Garden sage dries well for long-term storage. For best flavor, harvest garden sage in midmorning to late morning, after dew dries. Essential oil concentrations are greatest in leaves near noon. Air dry leaves on stems spread on screens or laid in baskets, or bundle a few stems together and hang upside down in a dark place. Once leaves are dry, store them whole in air-tight jars with tight fitting lids. Flavor remains more intense if you don’t break up leaves until you need them.
Companion Planting With Sage
Common sage is a valuable companion plant in the vegetable garden. Plant sage near any cabbage-family plants, such as cabbage, Brussels sprouts, broccoli, and kale, to deter cabbage moths and their dreaded cabbage worms; these pests are put off by the strong scent of sage. It’s also known to deter carrot rust fly on carrot crops and to benefit tomatoes and strawberries.
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Popular Varieties of Culinary Sage
Look for different varieties of garden sage. While there’s little difference in flavor among varieties of Salvia officinalis, you can get distinctive looks for the garden and containers using colorful varieties.
‘Berggarten’ sage (Salvia officinalis ‘Berggarten’) is more compact than other varieties and has large oval leaves. Chefs like this culinary sage variety for its pungent flavor and aroma, and the large leaves are good for frying.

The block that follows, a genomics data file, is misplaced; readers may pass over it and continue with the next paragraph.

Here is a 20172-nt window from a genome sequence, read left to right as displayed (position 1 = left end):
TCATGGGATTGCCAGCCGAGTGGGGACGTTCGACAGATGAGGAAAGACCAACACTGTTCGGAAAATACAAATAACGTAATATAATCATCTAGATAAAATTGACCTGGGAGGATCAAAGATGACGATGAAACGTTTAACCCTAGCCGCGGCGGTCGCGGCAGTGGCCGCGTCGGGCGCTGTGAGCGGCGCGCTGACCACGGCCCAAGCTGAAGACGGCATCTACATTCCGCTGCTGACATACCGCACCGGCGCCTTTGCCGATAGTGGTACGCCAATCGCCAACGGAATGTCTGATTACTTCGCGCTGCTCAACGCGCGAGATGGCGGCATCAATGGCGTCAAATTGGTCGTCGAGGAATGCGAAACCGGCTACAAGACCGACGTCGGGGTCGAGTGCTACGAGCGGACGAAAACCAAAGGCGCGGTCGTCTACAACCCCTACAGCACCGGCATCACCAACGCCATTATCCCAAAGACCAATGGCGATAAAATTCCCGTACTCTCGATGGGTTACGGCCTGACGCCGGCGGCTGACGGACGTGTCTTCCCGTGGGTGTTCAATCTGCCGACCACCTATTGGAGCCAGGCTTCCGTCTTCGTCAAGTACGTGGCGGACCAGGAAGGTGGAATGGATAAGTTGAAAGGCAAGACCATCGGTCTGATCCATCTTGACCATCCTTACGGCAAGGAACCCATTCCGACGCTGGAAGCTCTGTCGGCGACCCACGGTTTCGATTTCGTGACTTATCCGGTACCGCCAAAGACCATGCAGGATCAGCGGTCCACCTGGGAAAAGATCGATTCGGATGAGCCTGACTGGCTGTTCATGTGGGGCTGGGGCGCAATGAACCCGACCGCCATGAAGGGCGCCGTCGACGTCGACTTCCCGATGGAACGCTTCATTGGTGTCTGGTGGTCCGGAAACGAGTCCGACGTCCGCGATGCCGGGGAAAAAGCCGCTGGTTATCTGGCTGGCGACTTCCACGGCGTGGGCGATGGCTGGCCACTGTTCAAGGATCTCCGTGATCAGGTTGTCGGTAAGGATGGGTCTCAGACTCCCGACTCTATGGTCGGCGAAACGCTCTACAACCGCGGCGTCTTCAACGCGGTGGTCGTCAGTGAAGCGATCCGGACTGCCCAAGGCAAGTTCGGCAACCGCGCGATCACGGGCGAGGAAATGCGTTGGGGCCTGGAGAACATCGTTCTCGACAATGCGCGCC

National Garden Bureau at ngb.org
Golden sage's variegated leaves look beautiful alongside French tarragon and English thyme in a container planting of herbs on this outdoor table.
Golden sage (Salvia officinalis ‘Aurea’) is grown for its small variegated leaves that feature a striking combination of dark green and bright yellow-green. Golden sage is beautiful en masse or in large containers as it can get up to 2 feet tall and wide.
Purple sage (Salvia officinalis ‘Purpurascens’) is another compact option, growing to just 18 inches with lovely red-purple and blue-purple foliage. The striking color and smaller habit make it a nice choice for container planting.
‘Tricolor’ sage (Salvia officinalis ‘Tricolor’) brings a medley of colors to the garden. Its leaves are marbled with shades of grey green, cream, purple and pink. ‘Tricolor’ is hardy in Zones 6 to 9.
History and Uses of Sage
Yes, it’s delicious in turkey stuffing, but there’s more to sage than the Thanksgiving feast. This gray-green plant has a long history of medicinal and therapeutic use. Here are some interesting facts about sage’s history, lore and modern uses.
From its roots in ancient Egypt, where it was used as a fertility aid, to the Celtic belief that sage increases wisdom, sage has been one of the most sought-after herbs for thousands of years. In fact, some ancient cultures believe that sage could prevent aging altogether. No wonder sage’s botanical name, Salvia, is derived from the Latin word for “to heal.” And the word sage can also mean “wise.”
As a member of the mint family, this highly aromatic herb packs a lot of flavor and is said to assist with digestion, which may be why it works so well paired with fatty foods. It pairs well with poultry, lamb and eggs and is delicious baked in biscuits or infused into oils or butter. Sage is best used fresh.
Herbalists today recommend the use of sage for cramps, gas and bloating. Its oils have antibacterial properties, making sage effective for fighting infections. Its leaves are antioxidant and anti-inflammatory, and can be useful for arthritis and other inflammatory conditions. Sage tea is also thought to be soothing for sore throats.